The Role of being an expert in a field and Being a good administrator are different and one has to make a conscious effort to be able to successfully wear the two hats simultaneously.

Perhaps, a similar issue is affecting the administration of  Judiciary which is in the hands of professional Judges both at the State and the Central level. Good Judges donot always make good Justice administrators whether they are Chief Justices in a State level High Court or the Chief Justice of India. Some may be adaptive and successfully change over from sitting on the Judicial bench to behind the office table with ease but some may find it difficult.

It is time that the Judiciary becomes conscious of this possibility and takes corrective steps as may be necessary.  It is also time for the CJI shows some statesmanship in dealing with the Government and take steps to overcome the differences  and facilitate the movement of the wheels of justice.

We, the Citizens of India often see that Supreme Court is more interested in spending its time on worthless Celebrity cases and Political cases and show no urgency in disposing off issues involving interest of individuals. Citizens of India have nothing to gain from such lopsided prioritization of justice delivery under a false sense of “Independent Judiciary” when for most members of public, there is “No Judiciary”.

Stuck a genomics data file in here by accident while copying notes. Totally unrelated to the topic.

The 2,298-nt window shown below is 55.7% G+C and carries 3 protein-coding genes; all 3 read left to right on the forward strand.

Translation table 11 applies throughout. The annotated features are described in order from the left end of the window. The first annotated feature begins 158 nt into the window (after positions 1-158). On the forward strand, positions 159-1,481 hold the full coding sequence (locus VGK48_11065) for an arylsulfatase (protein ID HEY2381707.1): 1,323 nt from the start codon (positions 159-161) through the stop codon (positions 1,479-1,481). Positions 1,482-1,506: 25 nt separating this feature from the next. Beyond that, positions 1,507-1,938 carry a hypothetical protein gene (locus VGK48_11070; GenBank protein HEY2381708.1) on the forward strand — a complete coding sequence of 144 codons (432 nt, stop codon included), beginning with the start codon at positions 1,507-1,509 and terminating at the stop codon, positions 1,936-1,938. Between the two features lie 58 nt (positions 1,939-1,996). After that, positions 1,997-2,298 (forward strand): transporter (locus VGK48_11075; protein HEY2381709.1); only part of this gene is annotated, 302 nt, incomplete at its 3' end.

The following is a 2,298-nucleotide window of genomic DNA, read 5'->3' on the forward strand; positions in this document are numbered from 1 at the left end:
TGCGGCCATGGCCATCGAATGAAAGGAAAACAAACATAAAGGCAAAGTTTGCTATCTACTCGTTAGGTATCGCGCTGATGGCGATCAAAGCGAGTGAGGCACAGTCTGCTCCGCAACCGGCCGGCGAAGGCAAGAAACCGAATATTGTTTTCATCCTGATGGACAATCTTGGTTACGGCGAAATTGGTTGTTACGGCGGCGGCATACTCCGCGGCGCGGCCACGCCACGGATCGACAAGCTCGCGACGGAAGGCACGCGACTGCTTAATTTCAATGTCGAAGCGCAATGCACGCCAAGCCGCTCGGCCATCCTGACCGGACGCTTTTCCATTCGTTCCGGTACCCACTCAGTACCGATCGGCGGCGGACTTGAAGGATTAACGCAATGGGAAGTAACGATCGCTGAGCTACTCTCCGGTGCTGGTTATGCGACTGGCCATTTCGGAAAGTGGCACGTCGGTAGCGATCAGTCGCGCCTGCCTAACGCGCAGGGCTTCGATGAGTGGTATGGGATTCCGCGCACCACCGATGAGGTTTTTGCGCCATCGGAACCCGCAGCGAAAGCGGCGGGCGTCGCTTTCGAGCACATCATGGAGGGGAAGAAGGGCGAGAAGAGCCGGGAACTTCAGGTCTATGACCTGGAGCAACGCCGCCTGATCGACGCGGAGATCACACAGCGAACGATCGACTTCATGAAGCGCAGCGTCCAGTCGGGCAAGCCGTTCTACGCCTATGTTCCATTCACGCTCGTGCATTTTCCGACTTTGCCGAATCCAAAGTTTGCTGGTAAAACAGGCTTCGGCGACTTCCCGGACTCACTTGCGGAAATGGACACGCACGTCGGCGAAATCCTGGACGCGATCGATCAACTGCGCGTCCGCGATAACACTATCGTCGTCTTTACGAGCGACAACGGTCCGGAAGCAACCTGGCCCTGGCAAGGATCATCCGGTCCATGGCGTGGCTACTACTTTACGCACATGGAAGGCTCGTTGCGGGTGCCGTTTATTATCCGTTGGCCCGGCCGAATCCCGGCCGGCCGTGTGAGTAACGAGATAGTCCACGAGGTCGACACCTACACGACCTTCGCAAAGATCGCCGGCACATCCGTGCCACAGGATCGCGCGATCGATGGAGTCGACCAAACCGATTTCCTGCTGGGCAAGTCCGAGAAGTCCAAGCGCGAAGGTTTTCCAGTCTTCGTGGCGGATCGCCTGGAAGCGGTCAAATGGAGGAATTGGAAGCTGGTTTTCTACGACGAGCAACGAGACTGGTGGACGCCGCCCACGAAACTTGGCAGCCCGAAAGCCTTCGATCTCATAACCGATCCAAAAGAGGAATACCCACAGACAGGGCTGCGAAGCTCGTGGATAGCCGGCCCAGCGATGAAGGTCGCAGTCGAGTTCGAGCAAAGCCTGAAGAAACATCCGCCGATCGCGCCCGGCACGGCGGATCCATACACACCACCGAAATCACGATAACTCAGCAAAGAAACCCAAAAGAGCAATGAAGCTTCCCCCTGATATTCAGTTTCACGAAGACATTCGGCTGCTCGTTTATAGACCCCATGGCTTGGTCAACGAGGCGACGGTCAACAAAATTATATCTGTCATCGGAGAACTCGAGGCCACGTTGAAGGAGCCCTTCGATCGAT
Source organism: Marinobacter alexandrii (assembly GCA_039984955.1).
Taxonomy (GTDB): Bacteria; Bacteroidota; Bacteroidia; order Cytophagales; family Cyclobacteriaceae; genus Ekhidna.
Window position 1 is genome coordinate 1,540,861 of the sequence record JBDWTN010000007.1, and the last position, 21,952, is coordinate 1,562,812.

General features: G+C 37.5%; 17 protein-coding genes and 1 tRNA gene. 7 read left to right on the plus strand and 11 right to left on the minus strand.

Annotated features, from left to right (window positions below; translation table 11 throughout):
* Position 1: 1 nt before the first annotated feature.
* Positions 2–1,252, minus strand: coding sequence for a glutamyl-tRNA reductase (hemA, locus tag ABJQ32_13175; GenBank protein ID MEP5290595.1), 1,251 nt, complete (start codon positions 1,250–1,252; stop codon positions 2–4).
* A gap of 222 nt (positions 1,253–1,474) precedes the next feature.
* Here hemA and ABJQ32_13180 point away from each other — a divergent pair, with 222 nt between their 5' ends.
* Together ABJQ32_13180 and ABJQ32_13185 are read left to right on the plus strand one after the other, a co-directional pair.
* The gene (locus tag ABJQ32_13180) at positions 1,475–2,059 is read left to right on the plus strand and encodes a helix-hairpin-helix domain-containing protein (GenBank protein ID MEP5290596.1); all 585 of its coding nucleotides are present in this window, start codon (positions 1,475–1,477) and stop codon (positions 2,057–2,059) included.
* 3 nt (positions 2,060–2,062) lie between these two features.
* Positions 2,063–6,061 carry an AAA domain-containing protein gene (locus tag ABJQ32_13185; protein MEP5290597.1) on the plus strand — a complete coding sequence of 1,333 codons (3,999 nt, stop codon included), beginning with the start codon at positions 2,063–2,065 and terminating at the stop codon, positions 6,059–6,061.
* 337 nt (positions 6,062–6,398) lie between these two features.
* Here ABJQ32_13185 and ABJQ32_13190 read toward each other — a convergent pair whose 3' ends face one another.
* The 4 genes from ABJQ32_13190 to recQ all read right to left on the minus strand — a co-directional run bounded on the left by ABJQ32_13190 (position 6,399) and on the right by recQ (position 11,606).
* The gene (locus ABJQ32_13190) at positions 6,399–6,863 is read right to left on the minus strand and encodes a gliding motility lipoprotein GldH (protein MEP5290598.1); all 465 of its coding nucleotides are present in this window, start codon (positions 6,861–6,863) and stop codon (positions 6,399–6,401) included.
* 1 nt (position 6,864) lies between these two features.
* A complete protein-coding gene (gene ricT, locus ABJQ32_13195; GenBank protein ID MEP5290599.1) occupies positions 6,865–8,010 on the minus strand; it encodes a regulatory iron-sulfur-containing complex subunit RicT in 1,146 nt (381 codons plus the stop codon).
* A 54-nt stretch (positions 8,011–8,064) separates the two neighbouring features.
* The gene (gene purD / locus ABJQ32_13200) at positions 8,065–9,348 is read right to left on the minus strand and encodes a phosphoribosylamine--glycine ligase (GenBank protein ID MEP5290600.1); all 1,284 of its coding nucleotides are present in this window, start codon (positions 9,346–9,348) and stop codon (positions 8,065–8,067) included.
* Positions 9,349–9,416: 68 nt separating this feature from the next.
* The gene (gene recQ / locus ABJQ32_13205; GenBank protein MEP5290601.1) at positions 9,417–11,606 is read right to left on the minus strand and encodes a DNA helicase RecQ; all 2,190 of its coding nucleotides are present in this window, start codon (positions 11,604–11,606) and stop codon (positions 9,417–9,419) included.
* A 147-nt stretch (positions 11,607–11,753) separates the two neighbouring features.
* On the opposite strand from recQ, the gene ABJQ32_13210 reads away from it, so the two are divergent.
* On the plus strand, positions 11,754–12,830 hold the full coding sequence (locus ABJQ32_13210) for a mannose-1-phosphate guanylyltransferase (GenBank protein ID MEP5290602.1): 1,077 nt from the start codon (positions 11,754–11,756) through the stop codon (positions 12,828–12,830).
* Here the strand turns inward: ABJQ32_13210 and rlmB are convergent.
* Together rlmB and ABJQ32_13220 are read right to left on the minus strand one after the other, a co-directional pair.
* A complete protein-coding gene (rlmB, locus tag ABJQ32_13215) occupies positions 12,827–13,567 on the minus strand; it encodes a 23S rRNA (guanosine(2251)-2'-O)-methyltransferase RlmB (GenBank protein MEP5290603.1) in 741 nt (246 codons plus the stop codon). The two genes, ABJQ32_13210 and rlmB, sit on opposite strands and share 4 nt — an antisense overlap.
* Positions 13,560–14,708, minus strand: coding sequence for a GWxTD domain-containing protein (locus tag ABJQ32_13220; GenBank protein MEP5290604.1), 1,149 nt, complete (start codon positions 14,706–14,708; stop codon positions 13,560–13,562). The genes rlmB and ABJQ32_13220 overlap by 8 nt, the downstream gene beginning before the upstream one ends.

A standing example of such skewed prioritization is the lack of attention on this appointment of the Chair person of Cyber Appellate Tribunal pending from June 2011 where one (not hundred judges for different Courts) suitable person has not been found for last 5 years.



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Writ Petition to Re-activate Mumbai Adjudication filed in Nagpur-Opportunity for positive changes

Mr Rajesh Aggarwal was one of the most active IT secretaries in recent times who pursued diligently his additional responsibility as an “Adjudicator” under Section 46 of Information Technology Act 2000. Unfortunately, he was shifted some time back to duties in Delhi. Since then no cases seem to have progressed in Mumbai and the doors of justice have been shut on the Cyber Crime victims in Mumbai.

As of now it appears that IT Secretaries all over the country are not keen to accept the responsibility which was given to them as custodians of justice for Cyber Crimes and unless Mr Ravishankar Prasad who is currently the Minister for both the IT and Law ministry takes some immediate action the status of Cyber Judiciary in India will remain pathetic and adversely affect the “Ease of Doing Business Index” of the country which prime minister Mr Modi keenly observes.

It has now been reported that two advocates of Nagpur have moved the High Court through a writ petition No.3816/2016 filed by Nirmalkumar Athawale against

1) Govt of India through Department of Electronics and Information technology and